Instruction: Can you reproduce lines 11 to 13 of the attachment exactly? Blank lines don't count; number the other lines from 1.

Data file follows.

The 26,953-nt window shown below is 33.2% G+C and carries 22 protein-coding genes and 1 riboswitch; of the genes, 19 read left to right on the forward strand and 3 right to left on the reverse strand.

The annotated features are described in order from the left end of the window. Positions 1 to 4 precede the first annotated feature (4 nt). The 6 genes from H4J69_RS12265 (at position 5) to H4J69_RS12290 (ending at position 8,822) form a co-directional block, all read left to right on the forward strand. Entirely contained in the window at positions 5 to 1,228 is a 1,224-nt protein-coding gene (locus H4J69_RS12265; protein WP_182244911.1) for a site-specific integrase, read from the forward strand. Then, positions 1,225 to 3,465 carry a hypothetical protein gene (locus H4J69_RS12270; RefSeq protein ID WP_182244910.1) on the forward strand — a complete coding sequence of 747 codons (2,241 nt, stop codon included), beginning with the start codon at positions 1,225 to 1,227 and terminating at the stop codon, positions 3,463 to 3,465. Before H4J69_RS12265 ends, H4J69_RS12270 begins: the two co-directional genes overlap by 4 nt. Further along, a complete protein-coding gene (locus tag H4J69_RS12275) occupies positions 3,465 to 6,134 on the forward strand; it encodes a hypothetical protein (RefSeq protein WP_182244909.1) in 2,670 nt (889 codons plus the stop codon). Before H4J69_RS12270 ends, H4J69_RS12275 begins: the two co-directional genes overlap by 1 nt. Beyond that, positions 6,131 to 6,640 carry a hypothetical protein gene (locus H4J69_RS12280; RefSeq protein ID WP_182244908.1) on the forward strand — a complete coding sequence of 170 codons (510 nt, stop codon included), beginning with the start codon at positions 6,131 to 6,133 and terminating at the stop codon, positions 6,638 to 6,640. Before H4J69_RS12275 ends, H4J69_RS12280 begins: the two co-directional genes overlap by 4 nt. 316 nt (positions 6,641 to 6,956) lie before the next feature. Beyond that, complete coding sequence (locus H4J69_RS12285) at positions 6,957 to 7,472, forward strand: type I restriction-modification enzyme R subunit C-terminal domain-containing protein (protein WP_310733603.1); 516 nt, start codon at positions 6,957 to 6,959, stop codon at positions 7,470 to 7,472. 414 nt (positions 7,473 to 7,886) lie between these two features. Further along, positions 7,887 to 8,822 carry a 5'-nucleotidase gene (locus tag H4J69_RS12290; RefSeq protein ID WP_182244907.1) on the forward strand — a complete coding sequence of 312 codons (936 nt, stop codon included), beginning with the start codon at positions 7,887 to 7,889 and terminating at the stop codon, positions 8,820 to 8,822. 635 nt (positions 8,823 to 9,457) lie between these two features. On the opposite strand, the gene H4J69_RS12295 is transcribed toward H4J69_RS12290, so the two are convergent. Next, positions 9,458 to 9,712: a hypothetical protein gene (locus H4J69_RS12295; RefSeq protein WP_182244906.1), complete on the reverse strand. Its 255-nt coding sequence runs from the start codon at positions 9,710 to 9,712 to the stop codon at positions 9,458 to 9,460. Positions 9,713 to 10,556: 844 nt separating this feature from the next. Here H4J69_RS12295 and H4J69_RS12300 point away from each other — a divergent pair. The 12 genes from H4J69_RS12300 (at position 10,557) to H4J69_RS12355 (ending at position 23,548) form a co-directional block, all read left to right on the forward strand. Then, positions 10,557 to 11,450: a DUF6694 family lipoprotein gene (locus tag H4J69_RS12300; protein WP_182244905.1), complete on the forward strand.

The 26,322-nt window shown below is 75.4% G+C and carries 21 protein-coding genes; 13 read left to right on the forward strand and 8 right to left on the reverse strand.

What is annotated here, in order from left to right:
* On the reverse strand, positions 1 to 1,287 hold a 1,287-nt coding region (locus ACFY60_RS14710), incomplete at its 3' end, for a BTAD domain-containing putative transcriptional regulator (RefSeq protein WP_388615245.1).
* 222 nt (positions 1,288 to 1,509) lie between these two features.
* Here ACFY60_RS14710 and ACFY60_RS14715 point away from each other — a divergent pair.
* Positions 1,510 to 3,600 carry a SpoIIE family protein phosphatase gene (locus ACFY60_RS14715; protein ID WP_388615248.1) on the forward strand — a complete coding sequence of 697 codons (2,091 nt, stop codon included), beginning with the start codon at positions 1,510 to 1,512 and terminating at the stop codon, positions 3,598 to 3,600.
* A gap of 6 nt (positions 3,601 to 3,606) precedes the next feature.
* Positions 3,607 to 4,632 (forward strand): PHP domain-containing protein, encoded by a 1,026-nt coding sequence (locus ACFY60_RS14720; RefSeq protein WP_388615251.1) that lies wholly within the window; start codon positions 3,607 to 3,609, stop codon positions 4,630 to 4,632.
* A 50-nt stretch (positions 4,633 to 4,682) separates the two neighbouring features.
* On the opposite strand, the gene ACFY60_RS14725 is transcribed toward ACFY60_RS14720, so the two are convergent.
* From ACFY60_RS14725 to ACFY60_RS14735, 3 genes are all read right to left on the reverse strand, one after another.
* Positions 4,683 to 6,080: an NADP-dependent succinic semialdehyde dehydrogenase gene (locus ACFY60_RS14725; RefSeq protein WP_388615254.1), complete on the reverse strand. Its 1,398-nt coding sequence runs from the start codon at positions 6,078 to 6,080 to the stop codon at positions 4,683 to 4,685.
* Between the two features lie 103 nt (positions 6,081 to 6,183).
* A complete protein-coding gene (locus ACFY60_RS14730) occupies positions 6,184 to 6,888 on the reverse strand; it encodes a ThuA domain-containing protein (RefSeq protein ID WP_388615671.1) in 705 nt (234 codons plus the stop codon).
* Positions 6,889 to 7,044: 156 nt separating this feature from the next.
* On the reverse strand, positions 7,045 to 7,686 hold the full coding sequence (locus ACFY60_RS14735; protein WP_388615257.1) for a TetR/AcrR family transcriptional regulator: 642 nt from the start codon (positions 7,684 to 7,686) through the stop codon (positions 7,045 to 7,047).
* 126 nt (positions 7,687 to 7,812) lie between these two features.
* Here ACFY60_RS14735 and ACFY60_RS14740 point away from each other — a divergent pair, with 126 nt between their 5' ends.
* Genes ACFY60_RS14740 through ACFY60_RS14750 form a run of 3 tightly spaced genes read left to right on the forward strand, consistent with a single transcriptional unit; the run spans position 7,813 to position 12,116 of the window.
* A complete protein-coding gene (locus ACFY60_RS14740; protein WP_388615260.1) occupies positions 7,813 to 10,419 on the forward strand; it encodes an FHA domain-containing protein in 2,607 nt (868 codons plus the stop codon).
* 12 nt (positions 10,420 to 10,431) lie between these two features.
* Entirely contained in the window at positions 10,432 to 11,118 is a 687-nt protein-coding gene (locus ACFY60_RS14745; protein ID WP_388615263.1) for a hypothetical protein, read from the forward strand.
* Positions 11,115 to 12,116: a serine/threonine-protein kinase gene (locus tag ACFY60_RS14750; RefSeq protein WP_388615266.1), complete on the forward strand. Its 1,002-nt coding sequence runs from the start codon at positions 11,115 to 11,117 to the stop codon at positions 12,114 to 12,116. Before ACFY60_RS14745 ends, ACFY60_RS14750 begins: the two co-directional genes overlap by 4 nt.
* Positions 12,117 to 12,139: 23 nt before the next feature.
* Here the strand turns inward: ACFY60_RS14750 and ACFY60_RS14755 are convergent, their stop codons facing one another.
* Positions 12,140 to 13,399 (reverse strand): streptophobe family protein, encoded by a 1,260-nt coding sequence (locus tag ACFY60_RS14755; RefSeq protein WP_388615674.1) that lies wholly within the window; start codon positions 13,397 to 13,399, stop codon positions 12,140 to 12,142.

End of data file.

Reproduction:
* A 50-nt stretch (positions 4,633 to 4,682) separates the two neighbouring features.
* On the opposite strand, the gene ACFY60_RS14725 is transcribed toward ACFY60_RS14720, so the two are convergent.
* From ACFY60_RS14725 to ACFY60_RS14735, 3 genes are all read right to left on the reverse strand, one after another.